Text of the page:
66% of Medicare beneficiaries support medical marijuana coverage: How many use pot and for what?

Representatives room approved the Marijuana Opportunity, Reinvestment and Clearance Act (MORE) April 1, sends it to the Senatea move that signals possible marijuana reform.

Most industry experts agree that reform is very unlikely to happen this year.

At the same time, more and more states are allowing access to marijuana, with 37 states across the United States having some form of legal medical marijuana program.

With so many states allowing legal access to medical cannabis and possible reform on the horizon, what seems to be the problem?

Well, despite these legal markets for medical marijuana, cannabis remains illegal at the federal level, being classified as a schedule 1 substanceor in other words, it is considered to have no recognized medical value and a high potential for abuse. This means that health insurance does not cover medical marijuana.

How many Medicare beneficiaries actually use marijuana? Should Medicare expand coverage to include cannabis?

To find out what recipients of a government health insurance program in the United States think about these issues, MedicarePlans.com conducted a survey interviewing 1,250 people aged 65 and over. The survey found, among other things, that older people use medical marijuana to treat a plethora of conditions.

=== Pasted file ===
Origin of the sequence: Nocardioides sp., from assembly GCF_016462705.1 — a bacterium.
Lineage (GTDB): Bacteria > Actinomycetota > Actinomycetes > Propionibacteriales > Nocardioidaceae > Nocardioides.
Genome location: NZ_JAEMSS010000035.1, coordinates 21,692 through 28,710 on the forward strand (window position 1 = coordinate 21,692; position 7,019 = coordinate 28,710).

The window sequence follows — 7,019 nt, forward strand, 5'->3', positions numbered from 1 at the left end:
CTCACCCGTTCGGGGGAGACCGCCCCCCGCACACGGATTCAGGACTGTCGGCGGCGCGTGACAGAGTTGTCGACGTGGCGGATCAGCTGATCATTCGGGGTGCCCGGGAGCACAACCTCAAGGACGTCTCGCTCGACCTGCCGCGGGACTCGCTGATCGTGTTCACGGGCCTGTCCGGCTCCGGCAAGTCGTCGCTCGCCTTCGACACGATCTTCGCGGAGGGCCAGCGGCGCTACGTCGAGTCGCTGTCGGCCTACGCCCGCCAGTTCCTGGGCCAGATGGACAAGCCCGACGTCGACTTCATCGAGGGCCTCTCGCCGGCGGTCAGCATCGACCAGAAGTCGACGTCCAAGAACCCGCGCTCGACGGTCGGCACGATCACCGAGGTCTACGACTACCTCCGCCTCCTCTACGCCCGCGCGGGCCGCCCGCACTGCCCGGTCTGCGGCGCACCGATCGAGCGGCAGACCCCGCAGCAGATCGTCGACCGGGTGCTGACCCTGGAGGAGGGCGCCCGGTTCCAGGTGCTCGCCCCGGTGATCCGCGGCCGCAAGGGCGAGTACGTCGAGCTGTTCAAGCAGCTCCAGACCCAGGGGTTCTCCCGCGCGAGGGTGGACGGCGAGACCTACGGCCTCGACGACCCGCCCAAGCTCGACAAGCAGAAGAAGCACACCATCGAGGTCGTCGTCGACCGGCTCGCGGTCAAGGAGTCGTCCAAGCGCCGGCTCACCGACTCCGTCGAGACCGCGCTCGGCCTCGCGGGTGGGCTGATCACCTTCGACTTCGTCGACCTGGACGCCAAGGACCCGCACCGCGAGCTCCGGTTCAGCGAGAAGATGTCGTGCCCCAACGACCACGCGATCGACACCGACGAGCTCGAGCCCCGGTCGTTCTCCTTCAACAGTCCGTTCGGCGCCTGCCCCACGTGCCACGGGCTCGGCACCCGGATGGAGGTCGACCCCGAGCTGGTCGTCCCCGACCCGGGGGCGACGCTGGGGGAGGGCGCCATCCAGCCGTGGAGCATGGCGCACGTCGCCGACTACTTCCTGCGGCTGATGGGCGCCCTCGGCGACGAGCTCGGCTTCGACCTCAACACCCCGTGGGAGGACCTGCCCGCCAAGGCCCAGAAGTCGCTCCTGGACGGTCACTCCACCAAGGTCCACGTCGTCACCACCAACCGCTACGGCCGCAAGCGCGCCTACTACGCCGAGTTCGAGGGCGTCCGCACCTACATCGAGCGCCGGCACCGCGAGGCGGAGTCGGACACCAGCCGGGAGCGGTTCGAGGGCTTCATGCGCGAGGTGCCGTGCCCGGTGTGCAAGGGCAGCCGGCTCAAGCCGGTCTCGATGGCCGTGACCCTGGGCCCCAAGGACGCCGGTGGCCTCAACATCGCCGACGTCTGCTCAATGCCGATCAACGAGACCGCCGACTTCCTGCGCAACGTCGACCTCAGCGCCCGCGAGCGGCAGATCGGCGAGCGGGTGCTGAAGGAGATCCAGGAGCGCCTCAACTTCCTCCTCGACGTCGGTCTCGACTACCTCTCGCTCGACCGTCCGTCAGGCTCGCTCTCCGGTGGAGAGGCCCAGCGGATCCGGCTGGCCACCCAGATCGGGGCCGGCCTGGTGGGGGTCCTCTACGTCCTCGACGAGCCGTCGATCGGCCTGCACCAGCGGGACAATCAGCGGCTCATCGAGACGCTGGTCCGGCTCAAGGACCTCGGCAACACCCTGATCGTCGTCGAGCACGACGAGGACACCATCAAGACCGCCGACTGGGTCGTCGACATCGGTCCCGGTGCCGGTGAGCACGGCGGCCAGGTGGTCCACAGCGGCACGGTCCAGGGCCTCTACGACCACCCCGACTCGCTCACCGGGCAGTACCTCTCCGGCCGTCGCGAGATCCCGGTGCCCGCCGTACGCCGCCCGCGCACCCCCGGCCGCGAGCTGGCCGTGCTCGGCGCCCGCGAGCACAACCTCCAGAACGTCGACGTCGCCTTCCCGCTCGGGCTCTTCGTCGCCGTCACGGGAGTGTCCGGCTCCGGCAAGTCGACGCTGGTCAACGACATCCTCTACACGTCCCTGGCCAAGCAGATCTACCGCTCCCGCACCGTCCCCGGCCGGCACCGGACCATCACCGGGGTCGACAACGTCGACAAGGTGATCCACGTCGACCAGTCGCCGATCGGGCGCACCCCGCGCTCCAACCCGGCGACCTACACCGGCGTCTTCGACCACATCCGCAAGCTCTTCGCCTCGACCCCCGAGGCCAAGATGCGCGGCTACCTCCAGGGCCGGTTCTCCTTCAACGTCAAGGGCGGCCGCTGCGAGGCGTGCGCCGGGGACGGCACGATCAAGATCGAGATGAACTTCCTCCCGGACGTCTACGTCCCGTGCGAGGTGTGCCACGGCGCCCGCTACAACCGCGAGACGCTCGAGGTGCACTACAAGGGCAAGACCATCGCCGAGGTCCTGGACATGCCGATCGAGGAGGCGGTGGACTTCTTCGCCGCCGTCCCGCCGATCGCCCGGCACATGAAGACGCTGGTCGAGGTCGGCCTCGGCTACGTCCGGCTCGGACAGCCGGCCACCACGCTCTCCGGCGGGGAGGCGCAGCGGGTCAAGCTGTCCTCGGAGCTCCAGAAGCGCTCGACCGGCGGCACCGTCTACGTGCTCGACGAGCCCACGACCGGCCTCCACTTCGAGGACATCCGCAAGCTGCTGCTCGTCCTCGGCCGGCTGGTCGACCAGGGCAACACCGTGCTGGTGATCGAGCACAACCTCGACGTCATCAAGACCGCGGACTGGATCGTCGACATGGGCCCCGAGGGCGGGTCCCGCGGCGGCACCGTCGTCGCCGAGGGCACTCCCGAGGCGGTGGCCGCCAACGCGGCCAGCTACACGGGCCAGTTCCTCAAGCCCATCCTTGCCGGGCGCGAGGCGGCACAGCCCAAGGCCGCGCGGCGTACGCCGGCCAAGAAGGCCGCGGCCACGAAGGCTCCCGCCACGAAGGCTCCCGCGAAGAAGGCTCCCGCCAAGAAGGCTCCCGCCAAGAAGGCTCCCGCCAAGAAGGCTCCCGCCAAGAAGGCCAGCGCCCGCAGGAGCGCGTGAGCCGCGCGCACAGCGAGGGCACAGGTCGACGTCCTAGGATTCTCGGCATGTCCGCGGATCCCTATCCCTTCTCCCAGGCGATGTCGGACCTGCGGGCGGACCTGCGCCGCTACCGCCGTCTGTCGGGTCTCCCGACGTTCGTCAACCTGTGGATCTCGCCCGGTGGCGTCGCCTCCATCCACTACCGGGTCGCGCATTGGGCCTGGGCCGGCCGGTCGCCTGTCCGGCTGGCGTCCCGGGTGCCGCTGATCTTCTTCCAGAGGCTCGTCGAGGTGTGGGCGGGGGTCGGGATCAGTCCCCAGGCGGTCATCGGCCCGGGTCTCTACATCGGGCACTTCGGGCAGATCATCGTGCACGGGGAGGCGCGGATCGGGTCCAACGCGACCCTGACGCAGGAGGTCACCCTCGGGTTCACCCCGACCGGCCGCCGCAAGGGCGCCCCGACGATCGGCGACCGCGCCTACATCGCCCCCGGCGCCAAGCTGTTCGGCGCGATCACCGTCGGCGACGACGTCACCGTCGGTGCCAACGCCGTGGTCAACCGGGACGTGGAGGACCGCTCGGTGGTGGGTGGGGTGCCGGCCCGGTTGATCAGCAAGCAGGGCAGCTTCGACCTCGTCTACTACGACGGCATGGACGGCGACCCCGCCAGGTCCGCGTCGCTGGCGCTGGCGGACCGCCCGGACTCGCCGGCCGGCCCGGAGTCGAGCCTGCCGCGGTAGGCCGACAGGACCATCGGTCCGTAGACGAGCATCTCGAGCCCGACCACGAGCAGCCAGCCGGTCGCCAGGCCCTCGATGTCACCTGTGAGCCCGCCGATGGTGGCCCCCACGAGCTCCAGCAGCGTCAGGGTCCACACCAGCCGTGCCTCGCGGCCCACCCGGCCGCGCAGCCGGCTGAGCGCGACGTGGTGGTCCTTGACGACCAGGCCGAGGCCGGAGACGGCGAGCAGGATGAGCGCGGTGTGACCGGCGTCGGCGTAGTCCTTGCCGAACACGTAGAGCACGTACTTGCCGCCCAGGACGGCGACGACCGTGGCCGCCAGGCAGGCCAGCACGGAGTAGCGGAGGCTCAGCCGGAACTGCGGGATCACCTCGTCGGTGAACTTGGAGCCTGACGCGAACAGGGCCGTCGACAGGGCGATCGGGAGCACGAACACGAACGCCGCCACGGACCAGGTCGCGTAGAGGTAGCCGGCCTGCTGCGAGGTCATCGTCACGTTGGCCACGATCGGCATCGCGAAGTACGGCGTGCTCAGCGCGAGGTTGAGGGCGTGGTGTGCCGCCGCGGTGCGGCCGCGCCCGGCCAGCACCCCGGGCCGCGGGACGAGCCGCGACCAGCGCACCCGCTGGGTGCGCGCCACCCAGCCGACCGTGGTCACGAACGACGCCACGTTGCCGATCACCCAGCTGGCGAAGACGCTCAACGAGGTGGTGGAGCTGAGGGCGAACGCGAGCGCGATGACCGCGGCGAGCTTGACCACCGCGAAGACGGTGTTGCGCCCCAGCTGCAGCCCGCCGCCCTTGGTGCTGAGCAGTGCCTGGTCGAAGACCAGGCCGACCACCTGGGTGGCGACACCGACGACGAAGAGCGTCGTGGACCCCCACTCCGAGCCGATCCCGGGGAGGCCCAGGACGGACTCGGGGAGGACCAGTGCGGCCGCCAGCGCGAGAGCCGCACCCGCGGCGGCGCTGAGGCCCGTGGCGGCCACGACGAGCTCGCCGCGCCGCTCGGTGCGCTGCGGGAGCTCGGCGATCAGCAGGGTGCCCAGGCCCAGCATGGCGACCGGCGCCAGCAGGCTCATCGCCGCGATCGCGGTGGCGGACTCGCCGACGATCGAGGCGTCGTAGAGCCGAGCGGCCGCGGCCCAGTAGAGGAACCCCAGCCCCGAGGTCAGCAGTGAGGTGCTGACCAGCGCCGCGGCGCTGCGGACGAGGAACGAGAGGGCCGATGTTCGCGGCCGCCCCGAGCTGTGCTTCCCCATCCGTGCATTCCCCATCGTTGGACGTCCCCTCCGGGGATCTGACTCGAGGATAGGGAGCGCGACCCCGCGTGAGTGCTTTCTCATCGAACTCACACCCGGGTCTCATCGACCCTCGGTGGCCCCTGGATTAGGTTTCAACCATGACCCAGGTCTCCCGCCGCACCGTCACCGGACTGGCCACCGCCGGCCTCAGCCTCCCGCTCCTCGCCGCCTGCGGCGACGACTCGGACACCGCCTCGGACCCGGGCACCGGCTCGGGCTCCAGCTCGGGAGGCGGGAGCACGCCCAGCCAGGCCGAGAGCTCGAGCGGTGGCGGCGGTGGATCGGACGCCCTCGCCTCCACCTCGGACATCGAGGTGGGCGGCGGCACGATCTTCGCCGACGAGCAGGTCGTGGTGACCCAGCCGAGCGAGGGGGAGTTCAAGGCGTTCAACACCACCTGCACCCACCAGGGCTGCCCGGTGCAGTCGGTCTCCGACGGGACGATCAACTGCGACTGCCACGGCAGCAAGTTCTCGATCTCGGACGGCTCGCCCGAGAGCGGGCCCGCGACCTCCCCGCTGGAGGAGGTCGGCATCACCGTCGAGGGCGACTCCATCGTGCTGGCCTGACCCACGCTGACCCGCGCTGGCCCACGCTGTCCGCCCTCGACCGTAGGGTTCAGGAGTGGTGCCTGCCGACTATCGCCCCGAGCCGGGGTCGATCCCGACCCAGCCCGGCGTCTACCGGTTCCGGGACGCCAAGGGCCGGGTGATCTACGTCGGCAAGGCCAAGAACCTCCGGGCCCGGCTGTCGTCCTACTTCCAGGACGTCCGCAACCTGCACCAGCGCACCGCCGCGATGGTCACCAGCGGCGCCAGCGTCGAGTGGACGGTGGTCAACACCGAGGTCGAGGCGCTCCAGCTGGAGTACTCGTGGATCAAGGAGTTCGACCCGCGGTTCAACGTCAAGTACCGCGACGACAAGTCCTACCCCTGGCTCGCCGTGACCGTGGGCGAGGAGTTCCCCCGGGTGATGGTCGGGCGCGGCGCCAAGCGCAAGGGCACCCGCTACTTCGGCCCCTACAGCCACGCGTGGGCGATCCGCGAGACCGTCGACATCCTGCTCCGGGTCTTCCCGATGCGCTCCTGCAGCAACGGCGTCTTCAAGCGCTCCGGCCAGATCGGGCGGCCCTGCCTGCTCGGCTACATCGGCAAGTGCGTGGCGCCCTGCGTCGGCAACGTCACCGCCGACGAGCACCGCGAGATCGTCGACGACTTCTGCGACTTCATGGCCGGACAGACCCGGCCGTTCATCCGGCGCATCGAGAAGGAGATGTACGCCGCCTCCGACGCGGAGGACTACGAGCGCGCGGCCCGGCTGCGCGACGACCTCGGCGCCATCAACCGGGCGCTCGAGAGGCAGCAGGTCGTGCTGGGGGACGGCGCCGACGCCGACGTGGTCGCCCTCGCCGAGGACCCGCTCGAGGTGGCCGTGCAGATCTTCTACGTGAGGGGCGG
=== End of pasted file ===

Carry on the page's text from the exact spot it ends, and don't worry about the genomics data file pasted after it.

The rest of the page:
Key points to remember

  • One in five Medicare beneficiaries (21%) use medical marijuana (some 23% have used it in the past);
  • 66% of Medicare beneficiaries “strongly agree” or “agree” that Medicare covers medical marijuana;
  • 38% of Medicare beneficiaries who use marijuana for medical purposes do not want Medicare to cover them for fear that it will drive up prices;
  • 59% of those who support Medicare coverage for medical cannabis say it’s because cannabis can be effective when other treatments are not.

Other results

  • Medicare beneficiaries who identify as Democrats are more likely than Republicans to use medical marijuana.
  • 32% of Medicare beneficiaries who use medical marijuana do so to treat anxiety, while 31% use it to deal with chronic pain.
  • Around a quarter of medical marijuana users turn to the substance to treat depression, glaucoma and symptoms associated with HIV/AIDSincluding nausea, loss of appetite and pain.
  • Half of users report spending up to $200 per month, while 36% spend between $201 and $500 per month. 14% report spending more than $500 per month on medical marijuana.

Photo: Courtesy of humberto chavez on Unsplash.

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